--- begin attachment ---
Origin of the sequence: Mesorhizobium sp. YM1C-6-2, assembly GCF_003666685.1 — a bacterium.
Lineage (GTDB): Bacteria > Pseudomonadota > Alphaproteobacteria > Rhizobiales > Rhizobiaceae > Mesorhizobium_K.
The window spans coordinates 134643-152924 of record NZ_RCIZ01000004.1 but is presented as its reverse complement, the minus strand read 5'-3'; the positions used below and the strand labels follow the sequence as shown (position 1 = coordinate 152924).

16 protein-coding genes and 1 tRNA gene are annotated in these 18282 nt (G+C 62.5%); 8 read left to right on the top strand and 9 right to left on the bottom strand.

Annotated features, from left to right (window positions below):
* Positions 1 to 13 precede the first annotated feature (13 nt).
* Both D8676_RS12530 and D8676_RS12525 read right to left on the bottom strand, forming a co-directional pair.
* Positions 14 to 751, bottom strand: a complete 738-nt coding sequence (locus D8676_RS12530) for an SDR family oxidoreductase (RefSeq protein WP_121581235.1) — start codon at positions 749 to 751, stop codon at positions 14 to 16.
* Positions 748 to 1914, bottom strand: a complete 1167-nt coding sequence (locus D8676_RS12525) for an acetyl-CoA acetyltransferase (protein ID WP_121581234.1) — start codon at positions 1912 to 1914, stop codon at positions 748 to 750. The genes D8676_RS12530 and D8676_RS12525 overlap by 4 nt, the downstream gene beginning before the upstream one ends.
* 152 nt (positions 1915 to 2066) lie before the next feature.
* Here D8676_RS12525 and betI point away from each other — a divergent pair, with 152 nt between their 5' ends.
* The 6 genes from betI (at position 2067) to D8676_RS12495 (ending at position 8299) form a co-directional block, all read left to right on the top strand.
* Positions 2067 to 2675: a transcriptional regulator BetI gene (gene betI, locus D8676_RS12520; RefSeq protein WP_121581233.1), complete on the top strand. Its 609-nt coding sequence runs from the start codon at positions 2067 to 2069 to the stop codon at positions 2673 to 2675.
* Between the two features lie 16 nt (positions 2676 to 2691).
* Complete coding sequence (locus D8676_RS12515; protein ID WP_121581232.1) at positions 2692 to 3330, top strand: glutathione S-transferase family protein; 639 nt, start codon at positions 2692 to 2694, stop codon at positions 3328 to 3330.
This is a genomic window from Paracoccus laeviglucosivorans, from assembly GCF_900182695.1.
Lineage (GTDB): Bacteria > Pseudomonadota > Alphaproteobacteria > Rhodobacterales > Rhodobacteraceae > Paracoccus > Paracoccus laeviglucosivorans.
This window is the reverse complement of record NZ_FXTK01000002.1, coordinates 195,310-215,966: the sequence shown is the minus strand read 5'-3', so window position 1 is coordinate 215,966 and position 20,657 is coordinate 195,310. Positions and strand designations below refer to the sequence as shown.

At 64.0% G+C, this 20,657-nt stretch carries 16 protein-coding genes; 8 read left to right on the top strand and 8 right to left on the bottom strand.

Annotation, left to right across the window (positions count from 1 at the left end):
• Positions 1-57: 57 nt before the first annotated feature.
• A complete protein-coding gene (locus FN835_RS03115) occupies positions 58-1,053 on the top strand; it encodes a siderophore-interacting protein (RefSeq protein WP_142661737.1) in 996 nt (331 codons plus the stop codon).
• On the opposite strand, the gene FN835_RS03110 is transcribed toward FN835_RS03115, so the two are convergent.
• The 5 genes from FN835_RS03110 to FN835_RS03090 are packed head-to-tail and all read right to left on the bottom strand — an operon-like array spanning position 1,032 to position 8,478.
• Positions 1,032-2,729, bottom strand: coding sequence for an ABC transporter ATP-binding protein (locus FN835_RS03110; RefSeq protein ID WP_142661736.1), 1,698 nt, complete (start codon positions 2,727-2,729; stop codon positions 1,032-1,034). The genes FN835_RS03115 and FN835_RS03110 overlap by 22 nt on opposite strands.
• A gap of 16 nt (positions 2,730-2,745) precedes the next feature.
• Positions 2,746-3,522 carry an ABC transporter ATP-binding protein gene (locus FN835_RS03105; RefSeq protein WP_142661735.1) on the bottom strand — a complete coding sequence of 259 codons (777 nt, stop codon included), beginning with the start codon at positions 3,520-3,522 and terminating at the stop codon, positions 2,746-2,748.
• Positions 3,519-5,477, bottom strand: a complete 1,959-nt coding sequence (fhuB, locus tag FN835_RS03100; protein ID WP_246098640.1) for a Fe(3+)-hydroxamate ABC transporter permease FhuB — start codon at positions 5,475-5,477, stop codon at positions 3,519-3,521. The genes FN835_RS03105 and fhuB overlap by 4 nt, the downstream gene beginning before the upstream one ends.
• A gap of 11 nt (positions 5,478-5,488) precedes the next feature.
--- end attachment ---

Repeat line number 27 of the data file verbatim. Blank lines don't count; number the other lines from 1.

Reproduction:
• Positions 2,746-3,522 carry an ABC transporter ATP-binding protein gene (locus FN835_RS03105; RefSeq protein WP_142661735.1) on the bottom strand — a complete coding sequence of 259 codons (777 nt, stop codon included), beginning with the start codon at positions 3,520-3,522 and terminating at the stop codon, positions 2,746-2,748.